With Britain on the verge of a referendum to decide whether to stay in or withdraw from the European Union, experts have speculated on what impact a Brexit could have on our economy.
Some have said fuel and flights will get more expensive, hurting Britons’ holidays. But there could be another unintended consequence if the British vote to leave the EU: clothes.
Sterling hit its lowest against the dollar since 2009 last week and HSBC has warned a Brexit could wipe a further 20 per cent off sterling’s value.
Analysts said that what happens to sterling could have considerable implications for import and consumer prices.
“The cost of a weaker pound impacts all retailers, so it will be passed on to consumers,” Brun Monteyne, senior analyst at Sanford Beinstein, told the Financial Times.
A weaker pound means retailers have to spend more to buy the same amount of clothes, making those clothes more expensive for buyers in the shops.
British clothing and home furnishing retailers source about three-quarters of their goods from suppliers in China and south Asia, according to UBS analysts.
Most retailers will have hedged their currency exposure for the next six to nine months, but senior retailers such as Lord Rose, M&S former executive chairman, warned prices will be affected.
“We know if we came out overnight there would be new tariffs. In the interim does that mean jobs and prices are affected? We believe it will,” he told Retail Week.
This would be a significant change for UK buyers. Low inflation has been a boon to consumers who experienced greater grains as there’s been little to no price hike for six years.
Retailers still have the option to negotiate better suppliers and have lower input costs, Andrea Felsted argued on Bloomberg. But it might not be enough.
“So renegotiation, relocation and repatriation just won't be enough: the hit from the pound's slump against the dollar has been so extreme, and Asia accounts for such a big part of British retailers' sourcing,” Felsted wrote.
What's the European Parliament ever done for us?
What's the European Parliament ever done for us?
1/5 A cap on the amount of hours an employer can make you work
The Working Time directive provides legal standards to ensure the health and safety of employees in Europe. Among the many rules are a working week of a maximum 48 hours, including overtime, a daily rest period of 11 hours in every 24, a break if a person works for six hours or more, and one day off in every seven. It also includes provisions for paid annual leave of at least four weeks every year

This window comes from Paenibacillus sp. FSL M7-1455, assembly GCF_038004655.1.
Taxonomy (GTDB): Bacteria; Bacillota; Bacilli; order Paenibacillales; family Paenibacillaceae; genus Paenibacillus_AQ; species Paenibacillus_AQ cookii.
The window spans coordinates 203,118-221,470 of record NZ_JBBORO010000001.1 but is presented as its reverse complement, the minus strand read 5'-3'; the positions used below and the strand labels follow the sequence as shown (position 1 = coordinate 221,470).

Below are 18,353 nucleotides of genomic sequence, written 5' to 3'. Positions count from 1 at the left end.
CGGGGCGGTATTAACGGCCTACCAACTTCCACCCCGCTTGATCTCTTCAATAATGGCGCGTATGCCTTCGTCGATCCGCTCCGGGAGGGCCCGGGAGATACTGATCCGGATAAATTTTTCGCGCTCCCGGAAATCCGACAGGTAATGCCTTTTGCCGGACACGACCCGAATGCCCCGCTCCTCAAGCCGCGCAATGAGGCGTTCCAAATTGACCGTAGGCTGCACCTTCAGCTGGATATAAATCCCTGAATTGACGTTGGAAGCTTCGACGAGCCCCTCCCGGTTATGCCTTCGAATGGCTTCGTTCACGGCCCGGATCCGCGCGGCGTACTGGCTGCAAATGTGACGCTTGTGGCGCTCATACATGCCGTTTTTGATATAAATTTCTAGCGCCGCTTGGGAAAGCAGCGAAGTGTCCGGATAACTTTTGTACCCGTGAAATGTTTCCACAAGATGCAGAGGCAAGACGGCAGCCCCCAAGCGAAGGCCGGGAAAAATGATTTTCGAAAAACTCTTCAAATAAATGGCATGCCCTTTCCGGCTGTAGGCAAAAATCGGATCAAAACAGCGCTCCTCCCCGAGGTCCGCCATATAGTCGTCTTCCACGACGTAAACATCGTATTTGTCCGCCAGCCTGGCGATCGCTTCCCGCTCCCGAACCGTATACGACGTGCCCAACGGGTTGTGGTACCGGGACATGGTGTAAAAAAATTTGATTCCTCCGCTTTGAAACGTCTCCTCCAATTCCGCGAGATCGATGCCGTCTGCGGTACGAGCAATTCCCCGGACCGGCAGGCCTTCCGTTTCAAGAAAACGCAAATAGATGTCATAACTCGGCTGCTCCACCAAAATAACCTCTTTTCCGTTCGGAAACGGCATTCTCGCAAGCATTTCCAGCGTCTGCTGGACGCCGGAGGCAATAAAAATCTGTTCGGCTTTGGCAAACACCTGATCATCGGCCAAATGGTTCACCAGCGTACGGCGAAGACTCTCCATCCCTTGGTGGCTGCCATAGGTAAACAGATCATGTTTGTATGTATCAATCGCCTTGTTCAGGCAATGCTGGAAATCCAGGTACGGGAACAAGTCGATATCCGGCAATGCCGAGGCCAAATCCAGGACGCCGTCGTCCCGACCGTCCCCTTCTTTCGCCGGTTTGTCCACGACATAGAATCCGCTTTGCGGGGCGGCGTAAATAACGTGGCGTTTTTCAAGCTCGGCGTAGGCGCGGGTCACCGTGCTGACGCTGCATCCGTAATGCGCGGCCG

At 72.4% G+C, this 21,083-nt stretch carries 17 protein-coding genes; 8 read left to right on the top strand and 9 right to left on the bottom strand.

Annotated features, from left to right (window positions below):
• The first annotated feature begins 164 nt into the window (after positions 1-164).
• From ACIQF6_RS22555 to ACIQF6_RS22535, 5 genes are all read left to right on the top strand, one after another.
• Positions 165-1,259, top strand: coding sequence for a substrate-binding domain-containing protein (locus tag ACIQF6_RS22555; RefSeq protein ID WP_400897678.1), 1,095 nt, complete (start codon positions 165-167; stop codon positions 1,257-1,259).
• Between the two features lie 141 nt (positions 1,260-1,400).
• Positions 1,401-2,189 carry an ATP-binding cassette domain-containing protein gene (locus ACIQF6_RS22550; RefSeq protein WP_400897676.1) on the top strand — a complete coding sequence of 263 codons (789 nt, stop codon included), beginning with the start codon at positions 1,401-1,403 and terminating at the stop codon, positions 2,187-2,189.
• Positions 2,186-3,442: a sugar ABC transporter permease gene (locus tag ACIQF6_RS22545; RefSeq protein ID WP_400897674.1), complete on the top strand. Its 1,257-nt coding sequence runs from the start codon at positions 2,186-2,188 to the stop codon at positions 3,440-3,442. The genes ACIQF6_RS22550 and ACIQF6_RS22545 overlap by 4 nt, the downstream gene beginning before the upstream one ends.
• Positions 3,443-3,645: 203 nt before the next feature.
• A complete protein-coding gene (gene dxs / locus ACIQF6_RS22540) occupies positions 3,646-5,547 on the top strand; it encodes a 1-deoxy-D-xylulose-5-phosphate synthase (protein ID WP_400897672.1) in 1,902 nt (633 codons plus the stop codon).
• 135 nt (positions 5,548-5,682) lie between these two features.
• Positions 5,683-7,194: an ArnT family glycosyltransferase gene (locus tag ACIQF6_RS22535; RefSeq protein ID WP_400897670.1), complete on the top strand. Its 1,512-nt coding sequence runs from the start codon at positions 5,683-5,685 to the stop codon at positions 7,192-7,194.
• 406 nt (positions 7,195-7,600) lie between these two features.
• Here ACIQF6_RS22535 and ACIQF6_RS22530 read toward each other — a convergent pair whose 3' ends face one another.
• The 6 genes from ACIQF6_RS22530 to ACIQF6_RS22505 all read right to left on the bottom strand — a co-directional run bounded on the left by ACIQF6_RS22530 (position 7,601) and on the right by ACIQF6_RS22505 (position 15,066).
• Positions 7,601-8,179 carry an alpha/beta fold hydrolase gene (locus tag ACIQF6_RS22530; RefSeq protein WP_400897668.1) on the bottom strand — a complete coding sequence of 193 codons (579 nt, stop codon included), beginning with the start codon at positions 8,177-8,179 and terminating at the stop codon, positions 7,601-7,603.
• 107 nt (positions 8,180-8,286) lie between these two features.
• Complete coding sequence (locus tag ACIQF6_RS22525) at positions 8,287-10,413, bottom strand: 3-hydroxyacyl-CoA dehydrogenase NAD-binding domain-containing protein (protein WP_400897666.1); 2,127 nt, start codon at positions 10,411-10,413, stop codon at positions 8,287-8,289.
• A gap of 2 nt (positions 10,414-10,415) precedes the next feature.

2/5 Helping the people of Britain to avoid smoking
In 2014 MEPs passed the Tobacco Products Directive strengthening existing rules on the manufacture, production and presentation of tobacco products. This includes things like reduced branding, restrictions on products containing flavoured tobacco, health warnings on cigarette packets and provisions for e-cigarettes to ensure they are safe
3/5 Helping you to make the right choices with your food
Thanks to the European Parliament, UK consumers have access to more information than ever about their food and drink. This includes amount of fat, and how much of it is saturated, carbohydrates, sugars, protein and so on. It also includes portion sizes and guideline daily amount information so people can make informed choices about their diet. All facts must be clear and easy to understand
4/5 Two year guarantees and 14-day returns policy for all products
Consumers across the EU have access to a number of rights, from things which are potentially very useful, to things which used to be annoying. For example, shoppers in the UK receive a two-year guarantee on all products, and a 14-day period to change their minds and return a purchase, these things are useful
www.PeopleImages.com-licence restrictions apply
5/5 Keeping your air nice and fresh (and safe)
Believe it or not, although the situation is improving, some areas of the UK have appalling air quality. A report by the Royal College of Physicians released on 23 February says 40,000 deaths are caused by outdoor air pollution in the UK every year. Air pollution is linked to a number of illnesses and conditions, from Asthma to diabetes and dementia. The report estimates the costs to British business and the health service add up to £20 billion every year
A referendum to stay or withdraw from the European Union will be held on June 23.
“A vote to leave the EU would be the start, not the end, of a process. It would begin a period of uncertainty, of unknown length, and an unpredictable outcome, ” a government report has warned on Monday.
Some companies prefer to be seen as “neutral” and said it is a matter for British people.
“The referendum on EU membership is a decision for the people of Britain. Whatever that decision is, our focus will continue to be on serving customers,” Tesco said in a statement.